Recently the EPA has passed legislation targeted toward improving energy efficiency by 2030. Sounds honorable, however, when business owners and employees feel the pain inflicted by these laws, they will realize just how much the EPA’s inability to compromise hurts.
It is possible for the EPA, and U.S. business, large and small, to arrive at an ideal solution with regard to economic production and positive environmental progress. The EPA could make arrangements through the Federal Government to provide coal-run plants leases for “scrubbers” needed for compliance of new regulations.
The EPA, however, will not compromise because they are against any usage of fossil fuels, especially coal. Fossil fuels, however, are not obsolete, in fact, by 2030, oil, natural gas, and coal will consist of approximately 75% of world fuels consumed.
According to the U.S. Chamber of Commerce, as a result of EPA legislation, approximately 20% of coal fired electricity by 2016 will be retired. In the U.S. A high percentage of power supplied to American residences and businesses are still reliant on coal. It employs thousands of Americans. Bankrupting this industry would be a big mistake. In 2011, the U.S. exported over $16 billion in coal.
Is the EPA trustworthy? Regarding new regulations, the EPA has tried to justify their action using faulty math. The approximate annual cost of implementing new energy regulations was $7.5 billion for the U.S., with a benefit of $31 billion dollars. The EPA, however, downplays that that the $31 billion dollar benefit, which is questionable to begin with, is a global total. The actual benefit to the U.S. is far less. Even the Brookings Institute, a fairly left leaning think tank took issue with the EPA’s math.
The EPA’s most recent laws are similar to recommendations made by The Alliance To Save Energy. Both use 2030 as a target date. With regard to benchmarks set by the EPA and ASE, businesses that that are not able to meet the “suggested” regulations will be bankrupted, putting many Americans out of work.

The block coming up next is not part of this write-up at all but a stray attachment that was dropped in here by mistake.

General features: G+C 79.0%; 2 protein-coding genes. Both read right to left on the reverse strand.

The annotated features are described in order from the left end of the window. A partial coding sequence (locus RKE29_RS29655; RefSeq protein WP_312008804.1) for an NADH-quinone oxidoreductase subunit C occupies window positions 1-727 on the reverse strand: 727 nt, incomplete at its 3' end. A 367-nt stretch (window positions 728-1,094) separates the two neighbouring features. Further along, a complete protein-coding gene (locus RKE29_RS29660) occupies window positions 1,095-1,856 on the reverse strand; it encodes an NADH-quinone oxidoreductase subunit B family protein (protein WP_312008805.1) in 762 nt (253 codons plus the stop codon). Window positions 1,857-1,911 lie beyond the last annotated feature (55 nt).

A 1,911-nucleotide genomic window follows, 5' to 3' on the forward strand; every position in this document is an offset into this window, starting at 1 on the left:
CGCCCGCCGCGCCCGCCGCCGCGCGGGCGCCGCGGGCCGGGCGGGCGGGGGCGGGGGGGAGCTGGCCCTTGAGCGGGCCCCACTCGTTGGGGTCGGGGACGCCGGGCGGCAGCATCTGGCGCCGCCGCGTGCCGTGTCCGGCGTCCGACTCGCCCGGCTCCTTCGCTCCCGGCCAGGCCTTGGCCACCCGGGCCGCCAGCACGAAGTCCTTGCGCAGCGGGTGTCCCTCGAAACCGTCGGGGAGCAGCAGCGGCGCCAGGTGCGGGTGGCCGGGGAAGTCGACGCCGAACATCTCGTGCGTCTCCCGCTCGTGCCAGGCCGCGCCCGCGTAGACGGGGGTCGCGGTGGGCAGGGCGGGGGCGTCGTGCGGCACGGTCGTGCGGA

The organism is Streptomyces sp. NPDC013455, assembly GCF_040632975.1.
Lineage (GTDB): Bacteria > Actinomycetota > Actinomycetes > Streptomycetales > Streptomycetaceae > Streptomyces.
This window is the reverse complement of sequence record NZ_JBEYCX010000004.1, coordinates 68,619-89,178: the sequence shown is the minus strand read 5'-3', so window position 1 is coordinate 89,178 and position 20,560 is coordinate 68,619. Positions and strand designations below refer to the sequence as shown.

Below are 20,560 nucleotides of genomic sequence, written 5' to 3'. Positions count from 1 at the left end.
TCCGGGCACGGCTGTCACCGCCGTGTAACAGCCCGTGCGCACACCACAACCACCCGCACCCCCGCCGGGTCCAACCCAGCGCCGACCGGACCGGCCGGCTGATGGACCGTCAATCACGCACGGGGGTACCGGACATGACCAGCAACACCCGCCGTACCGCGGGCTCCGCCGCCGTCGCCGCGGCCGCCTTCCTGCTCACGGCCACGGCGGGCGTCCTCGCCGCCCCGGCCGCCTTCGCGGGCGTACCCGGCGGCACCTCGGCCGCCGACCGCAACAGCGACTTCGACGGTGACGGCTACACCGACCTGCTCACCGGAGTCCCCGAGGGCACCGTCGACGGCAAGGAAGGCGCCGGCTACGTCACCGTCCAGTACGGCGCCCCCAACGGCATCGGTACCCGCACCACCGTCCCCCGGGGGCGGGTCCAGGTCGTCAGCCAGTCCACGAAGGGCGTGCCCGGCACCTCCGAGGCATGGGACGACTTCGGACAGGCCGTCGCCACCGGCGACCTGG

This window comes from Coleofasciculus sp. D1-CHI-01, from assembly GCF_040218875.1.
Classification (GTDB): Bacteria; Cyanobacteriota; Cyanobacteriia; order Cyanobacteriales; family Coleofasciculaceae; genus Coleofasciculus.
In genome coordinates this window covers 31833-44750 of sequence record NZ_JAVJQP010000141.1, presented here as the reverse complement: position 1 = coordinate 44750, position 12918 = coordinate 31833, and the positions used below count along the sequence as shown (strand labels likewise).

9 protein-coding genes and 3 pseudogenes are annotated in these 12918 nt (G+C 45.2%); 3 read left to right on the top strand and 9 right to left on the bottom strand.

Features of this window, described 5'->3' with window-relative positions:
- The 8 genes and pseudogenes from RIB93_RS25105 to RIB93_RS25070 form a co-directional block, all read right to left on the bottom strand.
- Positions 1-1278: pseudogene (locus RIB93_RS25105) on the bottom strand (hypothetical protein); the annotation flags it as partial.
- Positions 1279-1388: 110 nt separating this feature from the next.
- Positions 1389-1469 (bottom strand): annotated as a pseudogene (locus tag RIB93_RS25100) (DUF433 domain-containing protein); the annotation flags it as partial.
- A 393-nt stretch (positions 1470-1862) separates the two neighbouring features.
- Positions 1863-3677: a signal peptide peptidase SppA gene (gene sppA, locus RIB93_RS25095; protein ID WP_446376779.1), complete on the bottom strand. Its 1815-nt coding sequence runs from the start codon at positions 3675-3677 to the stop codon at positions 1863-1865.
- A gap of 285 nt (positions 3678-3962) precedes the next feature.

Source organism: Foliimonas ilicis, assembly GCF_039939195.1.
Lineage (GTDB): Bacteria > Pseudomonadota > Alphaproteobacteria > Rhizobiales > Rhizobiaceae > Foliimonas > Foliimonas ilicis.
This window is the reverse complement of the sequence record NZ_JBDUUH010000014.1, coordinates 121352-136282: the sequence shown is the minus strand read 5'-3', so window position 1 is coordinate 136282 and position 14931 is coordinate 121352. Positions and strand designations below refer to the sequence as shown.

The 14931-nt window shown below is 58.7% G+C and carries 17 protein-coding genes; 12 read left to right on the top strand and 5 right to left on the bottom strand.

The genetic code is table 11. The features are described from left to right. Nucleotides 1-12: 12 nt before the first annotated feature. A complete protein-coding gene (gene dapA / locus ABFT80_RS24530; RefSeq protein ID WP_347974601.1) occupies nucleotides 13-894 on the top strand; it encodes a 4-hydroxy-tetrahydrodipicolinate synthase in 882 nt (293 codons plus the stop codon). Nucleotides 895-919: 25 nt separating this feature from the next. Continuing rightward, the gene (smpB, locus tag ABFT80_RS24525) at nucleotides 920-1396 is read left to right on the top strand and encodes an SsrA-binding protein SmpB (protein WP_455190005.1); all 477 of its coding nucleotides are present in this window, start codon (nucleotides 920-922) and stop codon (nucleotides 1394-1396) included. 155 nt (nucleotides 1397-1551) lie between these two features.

The Alliance to Save to Save Energy’s cost benefit analysis states that “hundreds of billions” will have to be invested in changes businesses to ensure efficiency, and guarantee the “well over a trillion dollars” in benefits. ASE states that incentivizing energy efficiency will help modernize fuel usage, and save Americans money.
Incentivizing energy efficiency is a great idea. However, ASE also states that for optimal return, regulations and infrastructure will have to be made now. Who will end up paying? Taxpayers and businesses regardless of whether they want these changes or not.
American Petroleum Institute also proposed a plan using 2030 as its target date. In API’s study conducted by Wood Mackenzie, if the EPA had smarter, less restrictive solutions regarding fossil fuels, by 2030, the U.S. would create 1.4 million new jobs with $800 billion of revenue to the government. In addition, the U.S. would be taking full advantage of its domestic energy supply instead of giving money to countries that stand against its best interests.
There is a clear choice with regard to fuel efficiency in 2030. American taxpayers can follow API’s advice for responsible fuel usage, and utilize domestic fuel resources, experiencing higher employment, and better viability for the U.S. globally. Or, they can follow the path of ASE and the EPA, experiencing regulations that would shut down thousands of businesses. Fact is, in 2030, although the presence of non-renewable fuels will be higher than they are now, coal, oil, and natural gas will still dominate global and domestic energy supply.